A young man is a victim of police violence early in the film. People of color unjustly beaten by authorities is, unfortunately, not simply a fictional premise, and a growing catalogue of film is emerging to grapple with this implication. Frank Ternier’s Riot seeks to explore an adjacent angle to this important narrative, pointing its focus on the aftermath of such violence, and towards the feelings it triggers for the rest of the community. A mixed-media short, Ternier’s gripping and powerful film pairs bravura animation techniques with raw feeling to capture, with a rare authenticity, the physical and emotional violence of such a tragedy, and the rage felt by everyone in its wake.
The inspiration for this film is rather obvious. Just look at the news on a regular basis. However, writer/director Frank Ternier has had the desire to make this film for years, since the 90’s and the LA riots. In light of the recent rise in awareness of similar tragedies, not only in the US but also in France, he felt the urgency to tackle the question of how to speak about violence and injustice through a film. Riot is a film about anger, a social manifesto that expresses through art, words that Ternier and the audience would shout in outrage towards these events. This is what happens to both an individual and a group when anger overpowers the obedience towards the establishment.
Visually, every single aspect is carefully constructed and put together. Employing 2D & 3D animation, blended with live-action, the atmosphere is set and perfectly recreates on screen the turmoil of feelings created by the situation and its aftermath. It is a very creative approach, one that steps away from more conventional storytelling techniques and sets the film apart from the other projects dealing with this topic.
Violence in Riot is captured in a non-literal way and this ends up engaging the audience in a deeper and more efficient fashion. Instead of choosing a dramatic tone, everything is raw— maximizing the impact of the film through its stripped down grittiness. Mixing techniques is a signature move of the director’s style (see previously featured 8 Bullets to see what we mean), as Ternier finds it more stimulating for the audience. In a fascinating inversion, he uses the animated sequences for the conventional plot aspects of the narrative, while the live-action footage conveys the feelings and perception of the community, allowing their performance to express emotions in a poetic, unmediated way.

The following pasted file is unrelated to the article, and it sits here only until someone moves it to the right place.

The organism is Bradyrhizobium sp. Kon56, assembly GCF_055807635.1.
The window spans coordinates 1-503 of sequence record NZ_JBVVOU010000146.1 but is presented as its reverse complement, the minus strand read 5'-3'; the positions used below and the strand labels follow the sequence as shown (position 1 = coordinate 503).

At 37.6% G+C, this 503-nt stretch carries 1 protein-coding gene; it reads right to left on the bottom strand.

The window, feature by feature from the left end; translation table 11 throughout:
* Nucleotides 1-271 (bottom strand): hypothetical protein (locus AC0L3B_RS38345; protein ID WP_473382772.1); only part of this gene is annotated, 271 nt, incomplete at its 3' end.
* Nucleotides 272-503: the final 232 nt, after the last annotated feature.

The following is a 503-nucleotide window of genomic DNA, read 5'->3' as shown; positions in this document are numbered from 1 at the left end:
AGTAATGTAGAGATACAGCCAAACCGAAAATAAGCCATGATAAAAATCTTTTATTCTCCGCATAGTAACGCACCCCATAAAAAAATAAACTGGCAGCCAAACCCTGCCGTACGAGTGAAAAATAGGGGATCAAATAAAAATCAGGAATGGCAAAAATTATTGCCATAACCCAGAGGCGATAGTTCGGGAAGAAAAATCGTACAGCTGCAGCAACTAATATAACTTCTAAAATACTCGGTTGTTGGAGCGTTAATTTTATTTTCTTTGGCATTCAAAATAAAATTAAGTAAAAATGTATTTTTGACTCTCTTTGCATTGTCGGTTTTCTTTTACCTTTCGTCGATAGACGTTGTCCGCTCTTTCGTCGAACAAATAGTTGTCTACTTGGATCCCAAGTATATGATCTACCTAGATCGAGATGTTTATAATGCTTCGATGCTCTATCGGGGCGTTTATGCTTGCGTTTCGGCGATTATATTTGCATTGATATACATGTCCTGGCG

Paired with the visuals, the sound in the film had to go hand-in-hand with the images, merging to powerful effect. The real challenge was to match the different styles. Mixing city noises, music and riot sounds, the layered audio has the same depth as the visuals of Riot.
The narrator is a key component to the pace of the film, his tone and energy guide the film. The fact that it was recorded on the streets adds not only to the realism of the piece, but injects a genuine energy into every aspect of the film. Choosing the music comes as a rather obvious pick, nothing would work better than contemporary urban music. Krumping has the aggressive style and abrupt dance moves required for this narrative and connects to Los Angeles, the city which served as the original inspiration for Ternier. It is an artistic expression of the tension caused by anger and rage, when there are just no words.
Riot had a successful festival run during the 2017/2018 season, with notable stops in Ottawa, Zinebi (Spain), GLAS and Anima Mundi ahead of today’s online debut, which we’re excited to host. As for future projects, Ternier is already at work on several—including two animated shorts and one live-action, that will once again showcase his distinct mixing of mediums.